Koshu of Japan hosted its annual London tasting at Ametsa in the Halkin Hotel in February. Blogger and wine importer Mike Turner tasted the varying styles of Koshu, caught up with ‘massive Koshu fan’ Joe Wadsack and found out how the Japanese trade association is targeting the premium on-trade for Japan’s number one grape.
Mercian, Tomi No Oka, Grace, Lumiere and Huggy are just some of the 11 Koshu of Japan wineries that Mike Turner samples.
Everyday’s a school day they reckon, don’t they?
Well there are very few trade tastings I get to go to these days where that’s true for more people than it isn’t.
Look, I’m relatively new to this wine game, so I’m fairly used to walking round with a permanent “aaaahhhh right?!” expression slapped over my face. But recently London welcomed some interesting visitors that had more than muggings here reaching quickly for the notebook and pen…
I know I shouldn’t really start a review about wines like this, but I can’t help it.
What a thoroughly nice bunch of people!
Maybe they’d all been hitting the Yamazaki hard on the plane on the way over? Maybe!
Anyway, stop waffling Turner, move on
Koshu is a normal Vitis Vinifera grape that copes really well with the really tough weather conditions of Japan’s Yamanashi district at the foot of Mount Fuji, just a couple of hours outside of Tokyo.
Now, I’ve not been to Japan in my life before, but luckily one of the attendees (and guest speaker at the Masterclass I thank you very much) was the legend-in-his-own-underpants and all-round good guy, Mr Joe Wadsack. He’s a massive fan of Japan and of Koshu, and reliably informs me that the weather in the wine region can be silly wet and horribly humid, but this thick skinned wonder (the grape, not Wadsack) comes through year after year.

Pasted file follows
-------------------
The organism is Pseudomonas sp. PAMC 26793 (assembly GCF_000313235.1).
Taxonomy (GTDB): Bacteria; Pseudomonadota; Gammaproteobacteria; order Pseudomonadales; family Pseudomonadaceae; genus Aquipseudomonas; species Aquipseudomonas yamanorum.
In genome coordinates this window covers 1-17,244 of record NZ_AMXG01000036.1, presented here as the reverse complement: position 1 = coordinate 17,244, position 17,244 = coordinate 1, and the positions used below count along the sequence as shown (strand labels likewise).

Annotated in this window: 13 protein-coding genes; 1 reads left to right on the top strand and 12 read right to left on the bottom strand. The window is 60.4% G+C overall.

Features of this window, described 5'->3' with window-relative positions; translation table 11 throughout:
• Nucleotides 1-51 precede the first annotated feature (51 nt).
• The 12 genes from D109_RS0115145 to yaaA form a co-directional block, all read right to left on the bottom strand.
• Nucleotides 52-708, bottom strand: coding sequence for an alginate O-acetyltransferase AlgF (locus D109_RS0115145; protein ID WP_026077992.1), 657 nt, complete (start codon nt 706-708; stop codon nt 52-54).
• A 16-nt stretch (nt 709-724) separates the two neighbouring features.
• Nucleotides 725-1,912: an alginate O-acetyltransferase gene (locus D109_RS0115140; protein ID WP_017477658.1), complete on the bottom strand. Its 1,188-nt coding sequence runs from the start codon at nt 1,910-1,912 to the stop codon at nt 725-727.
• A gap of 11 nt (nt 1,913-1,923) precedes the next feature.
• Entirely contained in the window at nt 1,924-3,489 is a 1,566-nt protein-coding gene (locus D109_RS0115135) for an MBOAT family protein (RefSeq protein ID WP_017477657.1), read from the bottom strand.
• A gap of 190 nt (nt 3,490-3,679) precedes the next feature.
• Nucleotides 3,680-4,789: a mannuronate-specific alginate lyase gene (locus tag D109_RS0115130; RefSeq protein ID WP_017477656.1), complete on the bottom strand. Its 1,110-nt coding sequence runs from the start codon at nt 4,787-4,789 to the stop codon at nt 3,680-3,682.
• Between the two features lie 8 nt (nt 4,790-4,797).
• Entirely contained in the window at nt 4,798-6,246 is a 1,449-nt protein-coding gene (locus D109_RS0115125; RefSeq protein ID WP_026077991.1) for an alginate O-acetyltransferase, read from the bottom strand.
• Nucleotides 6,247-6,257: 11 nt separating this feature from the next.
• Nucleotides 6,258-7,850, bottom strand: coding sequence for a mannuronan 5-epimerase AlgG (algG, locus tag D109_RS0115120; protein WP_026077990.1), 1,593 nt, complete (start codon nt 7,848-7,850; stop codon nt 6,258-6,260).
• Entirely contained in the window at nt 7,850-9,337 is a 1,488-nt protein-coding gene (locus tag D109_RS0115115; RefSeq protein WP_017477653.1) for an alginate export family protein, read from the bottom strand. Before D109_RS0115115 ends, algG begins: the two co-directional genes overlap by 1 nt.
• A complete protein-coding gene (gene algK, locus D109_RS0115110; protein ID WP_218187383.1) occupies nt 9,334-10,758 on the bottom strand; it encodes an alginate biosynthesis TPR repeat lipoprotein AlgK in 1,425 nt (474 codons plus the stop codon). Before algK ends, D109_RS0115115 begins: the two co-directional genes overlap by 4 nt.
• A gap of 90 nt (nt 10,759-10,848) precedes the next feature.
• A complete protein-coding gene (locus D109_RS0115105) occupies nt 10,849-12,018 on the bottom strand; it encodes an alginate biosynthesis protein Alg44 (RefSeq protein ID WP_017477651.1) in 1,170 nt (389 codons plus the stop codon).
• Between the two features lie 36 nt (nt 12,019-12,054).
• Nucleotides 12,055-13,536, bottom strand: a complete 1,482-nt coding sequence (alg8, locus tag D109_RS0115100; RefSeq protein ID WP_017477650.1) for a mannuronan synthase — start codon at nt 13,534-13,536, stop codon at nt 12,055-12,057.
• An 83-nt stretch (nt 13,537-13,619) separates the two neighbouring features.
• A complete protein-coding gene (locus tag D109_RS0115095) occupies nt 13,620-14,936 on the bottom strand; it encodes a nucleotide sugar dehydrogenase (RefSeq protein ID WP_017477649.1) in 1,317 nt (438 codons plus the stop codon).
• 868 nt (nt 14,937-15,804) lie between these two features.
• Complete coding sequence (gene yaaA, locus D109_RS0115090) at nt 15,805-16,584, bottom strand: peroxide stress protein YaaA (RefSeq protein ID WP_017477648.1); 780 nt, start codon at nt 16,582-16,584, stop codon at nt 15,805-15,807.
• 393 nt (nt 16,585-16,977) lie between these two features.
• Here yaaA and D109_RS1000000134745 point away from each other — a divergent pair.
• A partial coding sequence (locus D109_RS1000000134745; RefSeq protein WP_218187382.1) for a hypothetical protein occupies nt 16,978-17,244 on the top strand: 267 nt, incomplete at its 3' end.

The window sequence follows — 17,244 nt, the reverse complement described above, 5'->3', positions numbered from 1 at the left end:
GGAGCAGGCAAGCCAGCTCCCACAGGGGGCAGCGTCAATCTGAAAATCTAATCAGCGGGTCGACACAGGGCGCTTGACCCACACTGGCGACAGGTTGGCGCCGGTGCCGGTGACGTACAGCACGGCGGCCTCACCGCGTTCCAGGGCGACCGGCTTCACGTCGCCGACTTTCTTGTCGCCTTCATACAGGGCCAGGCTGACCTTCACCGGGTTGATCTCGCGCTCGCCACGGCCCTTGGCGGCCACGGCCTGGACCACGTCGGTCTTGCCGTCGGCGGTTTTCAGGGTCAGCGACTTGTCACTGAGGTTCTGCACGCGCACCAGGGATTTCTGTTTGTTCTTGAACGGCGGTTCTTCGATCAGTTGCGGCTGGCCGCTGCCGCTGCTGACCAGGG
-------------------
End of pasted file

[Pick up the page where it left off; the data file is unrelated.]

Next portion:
It’s funny, I’m trying to think of another grape where this is true, but this is used as much as a wine grape as it is a table grape. Answers below if you can think of another, but it just goes to highlight what fresh fruit and citrus flavours these little pink jacketed bundles produce.
Of the 11 wineries present there was only a couple of things about Koshu that you could generalise about.
Low alcohol is one. So pretty good for the lunch time crew or any chilli heat fanatics. And, as I mentioned before, the citrus cut of every wine on show was booming.
I was going to go with fresh lemons and grapefruits, but apparently yuzu, the Japanese fruit, is a lot more correct. That’s me told anyway.
Different winemaking styles then come into the mix. For me, my favourites were the plainer styles, stainless steel fermented, inertly kept and bottled fresh as a daisy like those of Grace Wine.
But that’s not to say the barrel-fermented styles of Tomi No Oka, and the sur-lie style of Mercian didn’t get me smiling. The bubbles stands of Huggy (tank method) and Lumière (traditional method) didn’t let up in visitors all day.
I guess a quick word about the Koshu of Japan people would be in order too
Koshu of Japan are a marketing collective of wineries that are trying to get the word out to the world that this wine is worth trying.
Their biggest issue is that for rest-of-the-world standards, production volumes are very low. If Asda-Walmart came a-knockin’ it’d probably take all of the nearly 80 wineries out in one single go.
But that has its advantages too. Niche is a good thing used right.
But in being niche you need things done right.
One of Koshu of Japan’s biggest jobs is to train up the on-trade.
That’s where most of the wine is being targeted after all. These are undoubtedly wines aimed for Japanese food, from sashimi to tempura, from donburi to teriyaki. But obviously punters might need a little nudge in the right direction from sommeliers.
Anyone running a serious restaurant with these kinds of foods to go needs to get in touch with Koshu of Japan and sort themselves out a tasting. Delicious as anything and a liquid conversation starter.